Thursday, the NBA released early All-Star voting totals, and Zaza Pachulia received 439,675 votes, putting him second among Western Conference frontcourt players. He averages 5.2 points and 5.8 rebounds per game, but found himself ahead of legitimate All-Star Kawhi Leonard, freaks of nature Anthony Davis and Karl-Anthony Towns, and elite center DeMarcus Cousins. He’s even dominating his significantly more important teammates. He got almost 150,000 more votes than Klay Thompson, and over 200,000 more than Draymond Green. It caught me off guard.
Last year, when he was on the Mavericks, there was a concerted effort to get Pachulia into the All-Star Game. It was led by Vine star Hayes Grier (I guess now he’s not a Vine star anymore since Vine is dead, but I’m still calling him a Vine star), and Wyclef Jean recorded a song, plus the president of Georgia tweeted about it. This year, the stars were silent. While Joel Embiid got 50,000 votes by reminding people that he needs to make the All-Star Game in order to hook up with his celebrity crush and the Sacramento Kings’ social team successfully pandered for 2,000 votes with a corgi, there were no huge campaigns for Zaza. Much like how pollsters severely underestimated the number of Trump voters in swing states, I assumed the Pachulia Push was off this year. And yet the silent majority is apparently out in full force.
Pachulia’s job is to be a steady presence on the NBA’s superteam. While he may be one of the niftiest passing big men in basketball, he’s not exactly a human highlight reel. He’s a strong rebounder and a quality defensive big man. Meanwhile, his teammates include the greatest shooter in basketball history and Kevin Durant. Perhaps his biggest contribution to the team’s otherworldly offense is that he sets really useful screens for the team’s excellent shooters, which isn’t exactly something we want to watch in the All-Star Game, and that is why it would be awesome to see him there.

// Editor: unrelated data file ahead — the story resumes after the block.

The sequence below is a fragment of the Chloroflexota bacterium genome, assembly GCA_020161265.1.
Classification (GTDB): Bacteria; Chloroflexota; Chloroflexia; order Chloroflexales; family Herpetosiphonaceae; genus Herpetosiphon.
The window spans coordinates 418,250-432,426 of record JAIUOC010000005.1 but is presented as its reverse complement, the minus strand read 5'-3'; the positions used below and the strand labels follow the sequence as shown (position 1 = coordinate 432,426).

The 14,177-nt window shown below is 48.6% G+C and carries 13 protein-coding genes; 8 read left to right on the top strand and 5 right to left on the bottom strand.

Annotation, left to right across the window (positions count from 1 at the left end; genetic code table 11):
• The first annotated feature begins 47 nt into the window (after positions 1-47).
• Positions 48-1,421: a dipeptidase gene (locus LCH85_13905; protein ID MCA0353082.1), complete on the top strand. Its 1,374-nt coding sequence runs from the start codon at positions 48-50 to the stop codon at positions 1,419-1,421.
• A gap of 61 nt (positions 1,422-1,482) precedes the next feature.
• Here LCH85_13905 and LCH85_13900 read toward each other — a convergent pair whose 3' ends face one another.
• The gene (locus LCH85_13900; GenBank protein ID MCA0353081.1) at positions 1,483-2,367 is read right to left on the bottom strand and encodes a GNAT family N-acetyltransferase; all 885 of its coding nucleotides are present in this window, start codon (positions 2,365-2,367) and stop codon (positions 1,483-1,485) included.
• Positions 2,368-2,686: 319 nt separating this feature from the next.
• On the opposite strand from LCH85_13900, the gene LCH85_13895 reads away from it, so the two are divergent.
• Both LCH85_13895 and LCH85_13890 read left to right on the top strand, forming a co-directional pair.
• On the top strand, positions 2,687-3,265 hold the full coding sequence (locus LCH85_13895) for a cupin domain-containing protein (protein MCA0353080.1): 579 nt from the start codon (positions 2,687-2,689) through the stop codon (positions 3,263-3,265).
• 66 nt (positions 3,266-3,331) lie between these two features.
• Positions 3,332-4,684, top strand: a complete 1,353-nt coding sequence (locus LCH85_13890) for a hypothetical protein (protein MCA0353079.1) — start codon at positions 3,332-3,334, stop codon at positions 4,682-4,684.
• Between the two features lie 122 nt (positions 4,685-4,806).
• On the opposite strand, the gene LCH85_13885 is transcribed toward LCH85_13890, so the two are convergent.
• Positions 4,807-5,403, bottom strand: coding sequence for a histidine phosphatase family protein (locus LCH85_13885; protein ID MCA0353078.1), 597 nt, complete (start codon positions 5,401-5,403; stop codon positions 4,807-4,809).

In November, Zaza Pachulia hit a regular-ass jump shot and proceeded to swing his hips and flap one of his arms like a bird with a broken wing. It’s a move I call the Tbilisi Twerk.
It was perhaps the most vigorous celebration of an uncontested 16-foot jump shot in NBA history. The elbow J is the trademark basketball move of uncles in over-40 rec leagues across the globe. Everybody knows that 3-pointers deserve thrusts; Pachulia is the only person getting his groove on for midrange jumpers.
Getting Pachulia in the All-Star Game would be the rightful reward for those kinds of moves: an over-the-top celebration of a thing that’s decidedly under-the-top. We watch the All-Star Game to see players try off-the-backboard alley-oops, through-the-leg dunks, and 40-footers.
Pachulia can’t do any of that stuff (watch the NBA’s video of his four dunks this season; one of them isn’t even a dunk), but we know that he’d live it up anyway. I have a vision of him hitting a routine layup and spending an entire minute humping the air while the other nine players proceed to play the game around him.
Even though the Pachulia campaign fell short last season, the NBA still diminished the role of fan voting. It now counts for just half of the votes needed to make it to get selected, alongside media and player picks. There’s no guarantee that he’ll win the fan vote, and even if he does, he might not make the game. So that means we have to work extra hard until January 19 to get Pachulia into the All-Star Game. As a wise Georgian philosopher once yelled: Nothing easy. Nothing easy.